We’ve all gone into the grocery store for just one or two things and come out with a full cart and a much bigger bill than intended. But why is it so hard to stick to our shopping list once we get inside the store?
Supermarkets are set up to part you with your hard-earned cash, from the layout to the size of the shopping carts. Grocery stores are designed to get you to buy more than you really need, which is why it’s so easy to end up over budget.
If you want to lower your food costs, you’ll need to be aware of the supermarket psychological tricks that are driving you to spend too much. Here are five of the most common tricks and some tips on how to resist them.
5 Supermarket Psychological Tricks to Watch Out For
Have you ever walked by the bakery at a grocery store and gotten hit with the smell of warm, gooey chocolate chip cookies? Some grocery chains actually pump scents into their stores to make you hungry and get you to buy more.
And studies have shown that it works. When a Brooklyn grocery store called Net Cost started using a grapefruit scent machine in their produce department, sales jumped by 7%. Indulgent aromas like the smell of fresh baked goods are even more effective and can triple sales.
So the next time you walk by the grocery store bakery, try to hold your nose and resist the temptation to stray from your shopping list.
Ten for $10 Deals
One of the pricing strategies grocery stores use to get you to spend more is ten for $10 deals. Although it would be simpler to say each item costs $1, supermarkets display the discount as ten for $10 to get you to put extra items in your cart.
Believe it or not, this is one of the supermarket psychological tricks that actually works. Studies have shown that people buy more items when the price is displayed as ten for $10 rather than one for a dollar.
To resist this trick, make a grocery list at home and write down how many of each item you need. Then it will be easier to resist the temptation to buy higher quantities just because things are on sale.
Snacks in the Checkout Lane
One of the most common supermarket psychological tricks is putting candy and other snacks in the checkout lane. We’re all a little hungry by the time we get done shopping, especially since we’ve been around tons of delicious food. So grocery store owners hope that we buy a couple extra Snickers bars on our way out.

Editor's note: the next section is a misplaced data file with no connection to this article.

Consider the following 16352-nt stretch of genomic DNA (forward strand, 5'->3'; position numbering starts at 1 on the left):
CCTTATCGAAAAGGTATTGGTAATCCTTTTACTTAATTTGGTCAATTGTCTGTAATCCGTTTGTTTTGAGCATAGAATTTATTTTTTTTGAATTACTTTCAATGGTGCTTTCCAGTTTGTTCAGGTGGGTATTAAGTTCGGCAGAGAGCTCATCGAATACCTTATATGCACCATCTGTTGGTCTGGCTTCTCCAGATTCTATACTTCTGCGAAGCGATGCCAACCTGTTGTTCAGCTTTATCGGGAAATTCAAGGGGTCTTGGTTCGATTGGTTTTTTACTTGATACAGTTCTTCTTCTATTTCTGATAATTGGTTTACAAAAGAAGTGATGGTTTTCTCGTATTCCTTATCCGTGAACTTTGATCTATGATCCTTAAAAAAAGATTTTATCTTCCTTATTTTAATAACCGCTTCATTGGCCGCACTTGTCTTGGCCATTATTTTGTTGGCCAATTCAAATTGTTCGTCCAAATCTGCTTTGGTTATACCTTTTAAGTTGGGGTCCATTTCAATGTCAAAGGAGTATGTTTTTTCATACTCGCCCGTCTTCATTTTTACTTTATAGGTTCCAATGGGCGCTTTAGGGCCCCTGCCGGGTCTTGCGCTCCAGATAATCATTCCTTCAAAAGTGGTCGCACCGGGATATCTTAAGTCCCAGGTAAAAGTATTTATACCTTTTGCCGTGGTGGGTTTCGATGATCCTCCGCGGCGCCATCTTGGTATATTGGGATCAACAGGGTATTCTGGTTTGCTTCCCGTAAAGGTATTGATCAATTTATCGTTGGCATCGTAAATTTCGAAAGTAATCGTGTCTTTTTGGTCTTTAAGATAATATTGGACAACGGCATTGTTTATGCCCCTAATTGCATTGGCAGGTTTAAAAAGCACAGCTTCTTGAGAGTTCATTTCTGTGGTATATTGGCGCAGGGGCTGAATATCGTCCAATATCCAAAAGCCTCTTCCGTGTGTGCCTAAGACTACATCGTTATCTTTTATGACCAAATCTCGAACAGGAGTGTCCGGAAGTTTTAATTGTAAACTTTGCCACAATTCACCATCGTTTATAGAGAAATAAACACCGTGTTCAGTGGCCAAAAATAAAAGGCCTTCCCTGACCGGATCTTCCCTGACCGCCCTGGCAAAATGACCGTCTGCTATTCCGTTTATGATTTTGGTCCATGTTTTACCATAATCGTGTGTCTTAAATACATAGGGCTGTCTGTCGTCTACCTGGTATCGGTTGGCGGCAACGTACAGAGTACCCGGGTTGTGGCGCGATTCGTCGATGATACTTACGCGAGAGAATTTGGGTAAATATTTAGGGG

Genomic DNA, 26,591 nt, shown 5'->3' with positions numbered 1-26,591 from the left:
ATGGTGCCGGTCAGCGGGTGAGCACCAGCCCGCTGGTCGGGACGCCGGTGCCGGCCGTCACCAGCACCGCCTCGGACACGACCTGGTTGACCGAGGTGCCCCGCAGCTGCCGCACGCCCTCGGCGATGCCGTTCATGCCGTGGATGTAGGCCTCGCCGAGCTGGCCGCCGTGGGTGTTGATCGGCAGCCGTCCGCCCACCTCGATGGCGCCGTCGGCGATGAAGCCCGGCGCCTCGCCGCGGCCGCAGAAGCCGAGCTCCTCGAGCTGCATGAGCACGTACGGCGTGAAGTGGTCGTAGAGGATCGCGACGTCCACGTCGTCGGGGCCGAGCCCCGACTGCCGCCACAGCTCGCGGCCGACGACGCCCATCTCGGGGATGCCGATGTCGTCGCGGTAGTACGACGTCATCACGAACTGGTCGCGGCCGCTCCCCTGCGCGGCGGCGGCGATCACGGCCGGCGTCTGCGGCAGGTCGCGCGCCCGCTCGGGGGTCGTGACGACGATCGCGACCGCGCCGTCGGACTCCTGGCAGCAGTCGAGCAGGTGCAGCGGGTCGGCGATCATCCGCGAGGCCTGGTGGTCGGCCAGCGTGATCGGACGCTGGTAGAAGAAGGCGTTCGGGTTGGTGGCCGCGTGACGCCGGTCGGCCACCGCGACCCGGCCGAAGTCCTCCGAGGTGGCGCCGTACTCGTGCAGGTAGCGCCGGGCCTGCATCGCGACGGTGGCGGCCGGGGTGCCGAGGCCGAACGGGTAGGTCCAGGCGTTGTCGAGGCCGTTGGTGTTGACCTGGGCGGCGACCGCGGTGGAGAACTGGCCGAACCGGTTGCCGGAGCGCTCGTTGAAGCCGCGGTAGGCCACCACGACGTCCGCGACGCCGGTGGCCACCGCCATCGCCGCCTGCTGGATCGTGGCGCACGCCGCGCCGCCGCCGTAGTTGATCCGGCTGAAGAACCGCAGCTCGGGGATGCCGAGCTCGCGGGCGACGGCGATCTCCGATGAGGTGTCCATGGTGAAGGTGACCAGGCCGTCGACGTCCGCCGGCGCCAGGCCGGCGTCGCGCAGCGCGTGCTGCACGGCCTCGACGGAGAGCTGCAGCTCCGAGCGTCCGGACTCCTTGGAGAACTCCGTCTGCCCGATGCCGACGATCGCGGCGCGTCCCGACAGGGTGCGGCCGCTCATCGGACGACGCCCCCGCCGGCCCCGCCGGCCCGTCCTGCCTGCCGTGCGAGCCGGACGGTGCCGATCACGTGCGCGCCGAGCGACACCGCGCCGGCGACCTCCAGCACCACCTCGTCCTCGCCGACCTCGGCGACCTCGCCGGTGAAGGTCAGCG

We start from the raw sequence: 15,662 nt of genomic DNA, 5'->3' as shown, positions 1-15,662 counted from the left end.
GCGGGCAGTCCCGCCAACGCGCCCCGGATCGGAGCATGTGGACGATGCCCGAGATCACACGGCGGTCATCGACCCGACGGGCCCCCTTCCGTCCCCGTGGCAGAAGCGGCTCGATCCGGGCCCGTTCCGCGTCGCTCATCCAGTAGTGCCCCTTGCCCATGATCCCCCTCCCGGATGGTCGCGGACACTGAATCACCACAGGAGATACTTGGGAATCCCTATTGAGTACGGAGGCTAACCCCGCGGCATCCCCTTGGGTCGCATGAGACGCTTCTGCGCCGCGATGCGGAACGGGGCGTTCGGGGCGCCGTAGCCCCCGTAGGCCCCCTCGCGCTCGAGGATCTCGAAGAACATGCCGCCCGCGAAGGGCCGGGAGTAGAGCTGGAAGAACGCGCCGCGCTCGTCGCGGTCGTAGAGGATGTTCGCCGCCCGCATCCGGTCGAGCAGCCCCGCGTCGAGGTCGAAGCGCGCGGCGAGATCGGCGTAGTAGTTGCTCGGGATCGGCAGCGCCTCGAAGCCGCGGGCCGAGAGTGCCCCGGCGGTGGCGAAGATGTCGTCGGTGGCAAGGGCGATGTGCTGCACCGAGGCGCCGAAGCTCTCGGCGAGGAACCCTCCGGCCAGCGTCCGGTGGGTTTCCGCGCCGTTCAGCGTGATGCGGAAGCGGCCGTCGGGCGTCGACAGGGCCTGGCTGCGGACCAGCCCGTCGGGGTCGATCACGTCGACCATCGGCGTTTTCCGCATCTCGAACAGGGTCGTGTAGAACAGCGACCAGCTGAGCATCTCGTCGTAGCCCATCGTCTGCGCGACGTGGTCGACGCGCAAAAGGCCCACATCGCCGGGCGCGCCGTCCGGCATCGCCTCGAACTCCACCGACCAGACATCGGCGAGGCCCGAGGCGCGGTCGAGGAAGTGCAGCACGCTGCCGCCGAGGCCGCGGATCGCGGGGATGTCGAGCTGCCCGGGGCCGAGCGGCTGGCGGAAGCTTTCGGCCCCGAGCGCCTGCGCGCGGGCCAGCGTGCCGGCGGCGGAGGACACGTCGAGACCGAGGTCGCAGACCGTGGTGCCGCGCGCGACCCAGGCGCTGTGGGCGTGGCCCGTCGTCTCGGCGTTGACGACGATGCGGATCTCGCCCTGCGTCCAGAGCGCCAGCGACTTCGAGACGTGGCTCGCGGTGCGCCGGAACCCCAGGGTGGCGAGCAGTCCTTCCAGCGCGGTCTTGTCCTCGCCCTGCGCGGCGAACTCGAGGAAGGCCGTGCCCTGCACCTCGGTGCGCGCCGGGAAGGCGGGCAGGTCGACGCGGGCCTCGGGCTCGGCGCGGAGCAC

To prevent yourself from falling for this one, keep a high protein snack like trail mix in your glove compartment. If a bag of chips starts calling your name, remind yourself that you have a healthier option waiting for you in the car.
Research has shown that the size of our shopping cart has a huge effect on our food purchasing habits. In a recent study, simply doubling the size of the cart made consumers buy 40% more.
Grocery stores have taken notice of this and have steadily increased the size of their carts over the years. Between 2009 and 2011, Whole Foods nearly doubled the capacity of their trolleys to try to boost sales.
So if you’re having trouble sticking to your grocery budget, shop with a small basket instead of an oversized cart.
Last but not least, the store layout can trip you up and cause you to impulse buy. Dairy products are all the way in the back, which forces you to walk through the whole store even if you just need a carton of milk.
Supermarkets usually advertise sales on the endcap of each aisle so you see them as you walk past. These deals may cause you to put extra items in your cart and draw you into the main aisles of the store where all the processed foods are.
It’s hard to impulse buy milk, but easy to pick up a bag of chips you weren’t planning on getting. That’s how supermarkets get you to fill your entire cart even if you just planned on running in for one or two essentials.
I recommend always shopping with a list and trying your best to get in and out of the store quickly. The more time you spend inside, the more temptations you’ll be exposed to. You may even want to bring along a friend who can hold you accountable and tell you to put back that container of Oreos you don’t really need.
Resisting these supermarket psychological tricks is hard. But if you stick to your grocery list, both your wallet and waistline will be better off.
If you enjoy reading our blog posts and would like to try your hand at blogging, we have good news for you; you can do exactly that on Saving Advice. Just click here to get started.
Check out these helpful tools to help you save more. For investing advice, visit The Motley Fool.